I have a web server and I'm uploading files using an FTP client. Because of that the owner and the group of the file are taken from the user used during the upload.

Now I have to make this file writable by the web server (apache/apache).

One way would be to just change the owner and the group of the uploaded file to apache/apache, but that way I cannot modify the file using the FTP account. Another way would be to give the file 777 permissions.

Both approaches seem not very professional and a little bit risky. Are there any other options? In Windows I can just add another user to the file. Can something similar done with Linux?


You can change the group of the files:

groupadd webusers
usermod -aG webusers the_user_name
chgrp -R webusers the_directory
chmod g+s the_directory

If this is a RedHat based distribution you can use setfacl to do this without a group and set it to happen by default:

setfacl -R -m user:the_username:rwx directory_name
setfacl -d -R -m user:the_username:rwx directory_name
  • +1 for setfacl! -so much simpler to use – Zoltán Sep 2 '13 at 14:17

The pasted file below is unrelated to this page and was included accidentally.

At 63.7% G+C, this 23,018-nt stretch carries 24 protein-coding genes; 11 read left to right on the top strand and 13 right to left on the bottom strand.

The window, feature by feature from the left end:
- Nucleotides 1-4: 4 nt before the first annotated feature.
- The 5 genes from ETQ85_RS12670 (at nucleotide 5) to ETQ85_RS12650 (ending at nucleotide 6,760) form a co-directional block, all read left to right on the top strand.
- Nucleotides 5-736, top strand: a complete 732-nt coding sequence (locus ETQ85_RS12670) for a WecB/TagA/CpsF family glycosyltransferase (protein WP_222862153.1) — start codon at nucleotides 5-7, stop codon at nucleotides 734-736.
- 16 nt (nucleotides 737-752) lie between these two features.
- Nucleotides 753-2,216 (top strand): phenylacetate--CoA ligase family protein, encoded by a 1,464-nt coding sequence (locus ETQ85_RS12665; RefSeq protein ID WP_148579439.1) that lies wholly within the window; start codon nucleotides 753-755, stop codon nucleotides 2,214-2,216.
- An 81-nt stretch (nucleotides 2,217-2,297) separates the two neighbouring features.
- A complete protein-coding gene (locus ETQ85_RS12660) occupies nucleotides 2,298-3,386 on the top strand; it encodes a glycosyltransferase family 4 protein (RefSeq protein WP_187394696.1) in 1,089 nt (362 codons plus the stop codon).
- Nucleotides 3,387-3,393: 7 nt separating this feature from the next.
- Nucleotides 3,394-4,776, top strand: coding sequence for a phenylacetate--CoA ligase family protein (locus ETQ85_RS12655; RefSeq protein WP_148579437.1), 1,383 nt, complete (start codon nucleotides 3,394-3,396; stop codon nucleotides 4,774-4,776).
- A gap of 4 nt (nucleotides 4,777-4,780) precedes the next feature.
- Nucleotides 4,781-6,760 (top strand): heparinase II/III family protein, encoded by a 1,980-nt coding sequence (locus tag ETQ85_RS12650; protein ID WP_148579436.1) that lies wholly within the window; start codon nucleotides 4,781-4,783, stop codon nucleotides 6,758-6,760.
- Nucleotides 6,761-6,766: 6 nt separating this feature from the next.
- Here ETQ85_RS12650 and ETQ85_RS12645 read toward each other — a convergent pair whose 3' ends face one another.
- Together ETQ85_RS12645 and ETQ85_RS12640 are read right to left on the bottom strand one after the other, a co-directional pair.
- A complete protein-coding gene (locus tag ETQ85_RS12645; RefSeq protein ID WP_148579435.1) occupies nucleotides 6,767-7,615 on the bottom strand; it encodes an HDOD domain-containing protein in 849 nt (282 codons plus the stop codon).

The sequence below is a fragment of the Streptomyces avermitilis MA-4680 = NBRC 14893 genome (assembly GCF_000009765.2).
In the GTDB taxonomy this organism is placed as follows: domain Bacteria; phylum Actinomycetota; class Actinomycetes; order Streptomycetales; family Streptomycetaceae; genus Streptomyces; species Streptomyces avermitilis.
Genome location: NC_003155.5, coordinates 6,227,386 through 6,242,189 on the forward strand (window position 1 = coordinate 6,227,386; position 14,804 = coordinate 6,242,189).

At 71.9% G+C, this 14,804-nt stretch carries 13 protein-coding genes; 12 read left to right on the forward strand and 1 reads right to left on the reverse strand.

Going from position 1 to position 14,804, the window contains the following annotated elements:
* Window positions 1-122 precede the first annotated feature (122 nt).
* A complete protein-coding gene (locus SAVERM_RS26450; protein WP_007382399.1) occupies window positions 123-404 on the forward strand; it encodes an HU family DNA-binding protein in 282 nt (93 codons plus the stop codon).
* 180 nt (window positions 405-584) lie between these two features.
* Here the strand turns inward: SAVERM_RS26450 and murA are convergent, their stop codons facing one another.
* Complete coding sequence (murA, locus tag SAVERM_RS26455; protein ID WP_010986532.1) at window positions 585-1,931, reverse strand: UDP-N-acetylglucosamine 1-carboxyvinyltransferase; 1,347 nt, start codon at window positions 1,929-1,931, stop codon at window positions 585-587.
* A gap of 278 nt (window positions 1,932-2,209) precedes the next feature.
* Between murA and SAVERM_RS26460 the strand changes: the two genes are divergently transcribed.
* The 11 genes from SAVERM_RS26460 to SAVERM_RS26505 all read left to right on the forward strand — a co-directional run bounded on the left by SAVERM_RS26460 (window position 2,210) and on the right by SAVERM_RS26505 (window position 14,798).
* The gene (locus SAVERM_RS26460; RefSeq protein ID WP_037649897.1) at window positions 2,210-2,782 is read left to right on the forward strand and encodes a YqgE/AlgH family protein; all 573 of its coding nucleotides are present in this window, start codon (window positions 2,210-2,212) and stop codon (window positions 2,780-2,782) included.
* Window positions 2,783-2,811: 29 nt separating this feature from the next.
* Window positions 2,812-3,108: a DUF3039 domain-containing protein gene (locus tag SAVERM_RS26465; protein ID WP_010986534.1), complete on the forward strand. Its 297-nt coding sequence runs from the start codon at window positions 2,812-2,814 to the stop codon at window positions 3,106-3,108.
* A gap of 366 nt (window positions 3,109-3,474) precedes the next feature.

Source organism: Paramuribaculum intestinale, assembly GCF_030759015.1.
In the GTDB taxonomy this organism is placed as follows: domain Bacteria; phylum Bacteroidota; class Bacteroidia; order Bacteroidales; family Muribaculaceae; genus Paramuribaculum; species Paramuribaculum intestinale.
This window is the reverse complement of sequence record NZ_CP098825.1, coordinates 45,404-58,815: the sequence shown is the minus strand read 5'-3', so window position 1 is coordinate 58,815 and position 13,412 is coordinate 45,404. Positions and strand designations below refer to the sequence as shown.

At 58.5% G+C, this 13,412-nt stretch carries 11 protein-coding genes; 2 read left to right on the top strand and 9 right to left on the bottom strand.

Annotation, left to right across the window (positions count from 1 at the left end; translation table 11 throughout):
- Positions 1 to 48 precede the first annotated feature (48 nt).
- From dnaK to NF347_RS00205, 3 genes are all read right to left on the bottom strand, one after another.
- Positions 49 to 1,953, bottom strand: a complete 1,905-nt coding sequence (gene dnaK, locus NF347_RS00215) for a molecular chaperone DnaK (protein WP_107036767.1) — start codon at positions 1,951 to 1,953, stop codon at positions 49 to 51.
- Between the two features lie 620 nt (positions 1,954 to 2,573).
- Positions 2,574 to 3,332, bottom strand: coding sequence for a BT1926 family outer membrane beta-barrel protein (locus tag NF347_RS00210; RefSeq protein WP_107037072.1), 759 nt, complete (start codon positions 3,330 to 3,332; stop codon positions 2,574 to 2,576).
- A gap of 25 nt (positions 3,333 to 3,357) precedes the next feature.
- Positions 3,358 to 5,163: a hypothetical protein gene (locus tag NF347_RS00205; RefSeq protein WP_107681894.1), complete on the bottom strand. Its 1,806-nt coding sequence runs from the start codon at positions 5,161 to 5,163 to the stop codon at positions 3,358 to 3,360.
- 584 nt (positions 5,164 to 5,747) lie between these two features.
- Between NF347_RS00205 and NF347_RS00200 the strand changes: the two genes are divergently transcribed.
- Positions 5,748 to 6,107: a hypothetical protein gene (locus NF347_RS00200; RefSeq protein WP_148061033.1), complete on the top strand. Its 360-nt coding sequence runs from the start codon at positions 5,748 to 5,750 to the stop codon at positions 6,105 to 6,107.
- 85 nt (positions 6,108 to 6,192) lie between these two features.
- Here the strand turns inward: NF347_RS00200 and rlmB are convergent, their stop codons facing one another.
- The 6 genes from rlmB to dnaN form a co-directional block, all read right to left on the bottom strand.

Allowing a group of users to maintain a set of files is one thing: you just set add them to a common group and set the ownership of the existing files and directories to that group, then set the sticky group bit on any directories (subsequently files should be added as writeable by the group by default).

Now I have to make this file writable by the web server

You need to be very careful and very selective about what files you make writeable by the webserver to avoid code injection issues - do NOT add the webserver uid to the user group defined above - keep these files completely separate from the other content on the website (i.e. in a seperate directory with all cgi / php etc disabled), preferably outside the document root completely. Most FTP servers allow you to set the upload permissions (0666 for files, 0777 for directories) and/or set the other sticky bit on directories.



for setfacl to work, the partition has to be mounted with 'acl' option

  • This isn't an answer to DR's question, it's a comment to James Lawrie's answer. Please use comments in cases like these. – Patrick R Aug 9 '10 at 19:35
  • 2
    @Patrick R - yes that's true, but I didn't find any option to put comment since my reputation is less than 50. so I can put comment only on my questions and answers... – Abhishek A Aug 11 '10 at 14:12
  • okay, I helped you out a bit (ie you asked a good question so I gave you an up vote). But really, save your comments for when you can comment. The answers are, well, for answers. – Patrick R Aug 11 '10 at 17:48

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